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Umberto's War
Written by Pacifico Cofrancesco   
Thursday, 18 September 2008
Article Index
Umberto's War
And the story starts
The war of Ethiopia
The "Libbretta"
Umberto in Libya
The "starving life"
"Prisoner of War" in India
The correspondence with family
Back home
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The "starving life"

Umberto writes:
"From the day 4 until January 15 in Ponticello and Capuzzo.
Day 15. Embarked at the port of Solum. Ship directed to Alexandria, where we disembarked in the afternoon of 16 [January] 1941.
Day 19. Left from Alexandria by train, taken to the surroundings of Port Said, where we starved more than everywhere else.
Day 15-2-41. Left from Port Said, taken to Suez by train and the same day we embarked on Ship Varela Glasgow and waiting two days more at Suez.
Left from Suez, day 17-2-41 directed to India."

This is how Umberto’s captivity began, and it was the same for many other Italian soldiers taken prisoner in Bardia. Umberto reached Alexandria by ship and moved to Port Said by train. Other prisoners were less "lucky" than he and walked for days and days in the North African desert before reaching the ports of departure to their final destination, as prisoners of war.

Some of the Italians prisoners of Bardia recall how the Australian and Indian soldiers, fighting together with the British Army, were "beautiful". Guido Granello in his "life story" tells that: "All the Australians soldiers seemed officers; pleasant people, tall, so clean, with that big hat. They had an alcohol stove and they prepared some tea. They ate little biscuits while drinking tea. And we were there, hands up, full of lice, watching. (C. Pavan, “Al fronte e in prigionia”, "At the front and in captivity", p.27)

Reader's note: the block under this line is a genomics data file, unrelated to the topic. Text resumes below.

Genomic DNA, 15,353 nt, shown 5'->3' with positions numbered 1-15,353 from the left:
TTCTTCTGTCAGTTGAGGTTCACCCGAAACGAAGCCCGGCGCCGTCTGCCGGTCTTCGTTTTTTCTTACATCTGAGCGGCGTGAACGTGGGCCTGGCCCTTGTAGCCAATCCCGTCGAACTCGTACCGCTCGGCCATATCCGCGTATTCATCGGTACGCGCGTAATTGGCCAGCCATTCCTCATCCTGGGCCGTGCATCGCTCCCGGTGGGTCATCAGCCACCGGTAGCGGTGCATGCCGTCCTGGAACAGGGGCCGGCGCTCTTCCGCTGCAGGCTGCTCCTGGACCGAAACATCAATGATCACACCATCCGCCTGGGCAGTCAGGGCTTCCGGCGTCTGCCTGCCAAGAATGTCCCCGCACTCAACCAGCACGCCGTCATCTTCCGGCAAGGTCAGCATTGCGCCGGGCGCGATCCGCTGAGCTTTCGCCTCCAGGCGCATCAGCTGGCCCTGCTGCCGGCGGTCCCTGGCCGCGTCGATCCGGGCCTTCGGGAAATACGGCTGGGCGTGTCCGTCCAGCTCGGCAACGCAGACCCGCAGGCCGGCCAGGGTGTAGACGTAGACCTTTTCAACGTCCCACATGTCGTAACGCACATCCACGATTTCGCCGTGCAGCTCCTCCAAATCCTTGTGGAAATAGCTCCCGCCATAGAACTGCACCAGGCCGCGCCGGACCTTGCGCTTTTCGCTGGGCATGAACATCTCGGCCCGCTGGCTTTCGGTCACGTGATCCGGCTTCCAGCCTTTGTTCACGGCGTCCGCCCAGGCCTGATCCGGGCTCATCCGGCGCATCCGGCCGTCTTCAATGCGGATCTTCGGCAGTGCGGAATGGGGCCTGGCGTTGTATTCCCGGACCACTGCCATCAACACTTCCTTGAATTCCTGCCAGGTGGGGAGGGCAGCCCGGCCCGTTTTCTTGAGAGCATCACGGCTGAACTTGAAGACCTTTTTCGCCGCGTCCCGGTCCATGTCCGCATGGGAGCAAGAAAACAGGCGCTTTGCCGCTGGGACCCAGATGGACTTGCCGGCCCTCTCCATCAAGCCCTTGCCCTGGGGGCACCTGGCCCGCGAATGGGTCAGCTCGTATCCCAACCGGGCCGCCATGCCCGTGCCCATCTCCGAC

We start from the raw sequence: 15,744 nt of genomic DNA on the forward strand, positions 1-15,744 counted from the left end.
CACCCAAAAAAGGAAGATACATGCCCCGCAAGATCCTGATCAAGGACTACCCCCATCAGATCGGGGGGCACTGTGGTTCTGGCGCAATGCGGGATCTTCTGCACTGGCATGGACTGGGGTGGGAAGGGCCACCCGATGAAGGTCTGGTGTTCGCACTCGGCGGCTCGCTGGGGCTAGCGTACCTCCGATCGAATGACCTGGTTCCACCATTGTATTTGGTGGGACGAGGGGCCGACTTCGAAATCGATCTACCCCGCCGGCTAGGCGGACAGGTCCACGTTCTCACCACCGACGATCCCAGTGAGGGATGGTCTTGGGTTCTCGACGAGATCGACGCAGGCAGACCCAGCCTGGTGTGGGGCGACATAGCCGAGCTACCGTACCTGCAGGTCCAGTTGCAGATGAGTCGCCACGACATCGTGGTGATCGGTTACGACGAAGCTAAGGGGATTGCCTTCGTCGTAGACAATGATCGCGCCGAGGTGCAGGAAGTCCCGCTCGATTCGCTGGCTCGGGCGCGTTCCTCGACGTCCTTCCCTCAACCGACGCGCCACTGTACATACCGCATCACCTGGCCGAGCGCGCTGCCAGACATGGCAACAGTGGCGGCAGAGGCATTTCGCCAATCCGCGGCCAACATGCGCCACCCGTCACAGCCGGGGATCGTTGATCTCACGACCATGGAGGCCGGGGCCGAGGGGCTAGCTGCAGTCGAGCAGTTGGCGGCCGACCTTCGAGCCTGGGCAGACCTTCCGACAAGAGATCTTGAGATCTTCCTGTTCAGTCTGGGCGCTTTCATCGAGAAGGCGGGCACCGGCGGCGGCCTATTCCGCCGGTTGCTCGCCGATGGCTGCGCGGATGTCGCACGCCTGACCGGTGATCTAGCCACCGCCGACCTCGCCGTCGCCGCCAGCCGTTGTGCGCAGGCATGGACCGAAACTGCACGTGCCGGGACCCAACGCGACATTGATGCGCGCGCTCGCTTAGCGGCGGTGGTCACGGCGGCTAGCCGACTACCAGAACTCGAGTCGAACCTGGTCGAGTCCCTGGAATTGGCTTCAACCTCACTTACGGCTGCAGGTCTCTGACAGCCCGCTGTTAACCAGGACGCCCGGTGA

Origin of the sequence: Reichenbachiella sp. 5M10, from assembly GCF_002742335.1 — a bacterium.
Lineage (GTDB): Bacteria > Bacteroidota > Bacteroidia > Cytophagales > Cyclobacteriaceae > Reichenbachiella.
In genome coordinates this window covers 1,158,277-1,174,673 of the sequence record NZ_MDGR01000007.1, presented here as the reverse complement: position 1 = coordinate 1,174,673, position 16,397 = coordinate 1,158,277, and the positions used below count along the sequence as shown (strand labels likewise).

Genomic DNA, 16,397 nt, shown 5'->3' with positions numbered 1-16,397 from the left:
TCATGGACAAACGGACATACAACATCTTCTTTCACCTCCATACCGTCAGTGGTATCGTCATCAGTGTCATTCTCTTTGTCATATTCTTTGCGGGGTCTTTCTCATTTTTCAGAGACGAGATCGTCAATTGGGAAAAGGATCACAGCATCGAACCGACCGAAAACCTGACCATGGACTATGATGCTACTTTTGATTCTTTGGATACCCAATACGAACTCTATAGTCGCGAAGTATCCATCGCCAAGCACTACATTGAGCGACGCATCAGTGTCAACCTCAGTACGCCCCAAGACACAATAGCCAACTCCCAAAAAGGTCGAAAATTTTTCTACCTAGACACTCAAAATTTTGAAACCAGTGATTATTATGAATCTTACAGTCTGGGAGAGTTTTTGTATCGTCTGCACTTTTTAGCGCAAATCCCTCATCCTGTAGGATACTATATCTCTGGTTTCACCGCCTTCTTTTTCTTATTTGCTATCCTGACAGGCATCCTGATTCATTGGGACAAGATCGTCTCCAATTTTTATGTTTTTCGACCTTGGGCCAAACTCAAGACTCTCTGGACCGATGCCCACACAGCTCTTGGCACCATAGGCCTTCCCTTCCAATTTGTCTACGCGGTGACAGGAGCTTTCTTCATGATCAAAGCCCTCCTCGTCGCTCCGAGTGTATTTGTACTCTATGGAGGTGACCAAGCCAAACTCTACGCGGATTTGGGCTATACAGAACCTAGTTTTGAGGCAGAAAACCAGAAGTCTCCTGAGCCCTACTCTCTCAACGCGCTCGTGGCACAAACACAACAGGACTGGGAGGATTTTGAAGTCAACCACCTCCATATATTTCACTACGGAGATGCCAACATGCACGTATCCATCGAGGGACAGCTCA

In the Journal of the English cadet Philip Dilworth, embarked on a ship of the British India Steam Navigation Company, Australian soldiers do not seem "beautiful". He writes of Italian prisoners carried by his ship from Egypt to India:
“They were in a sorry state, bedraggled, hungry, with ragged uniforms, and many of them were without any form of footwear. One day I got into conversation with a prisoner [...]. He could speak English quite well. He could have been a neighbour, back home - yet here he was with a uniform in tatters, having no shoes or boots, and obviously not all that well fed. I asked him why his uniform was in such a state and why he had no boots on. In his hesitant English, he told me he had been captured at Bardia by Australian troops who had recently arrived in North Africa and were keen on sending souvenirs back home. He said many of them were drunk on Italian wine they had captured at Bardia, and as a consequence many prisoners were badly treated. The Italian equipment was mostly poor compared to ours - however the Italian army boots, made of pigskin, were vastly superior, being more supple and comfortable, than those of the British or Australians. Apparently at Bardia, the Australians went round the prisoners measuring their feet against those of the prisoners and taking those boots which were of the right size.”  (
Our poor soldiers were defeated, humiliated, hungry and without shoes. And with this mood and in these miserable conditions prisoners of Bardia were moved to various parts of the world, some to India, others to Australia, and still others, like Guido Granello, to South Africa. India was Umberto Cofrancesco’s destination.

Last Updated ( Thursday, 18 September 2008 )
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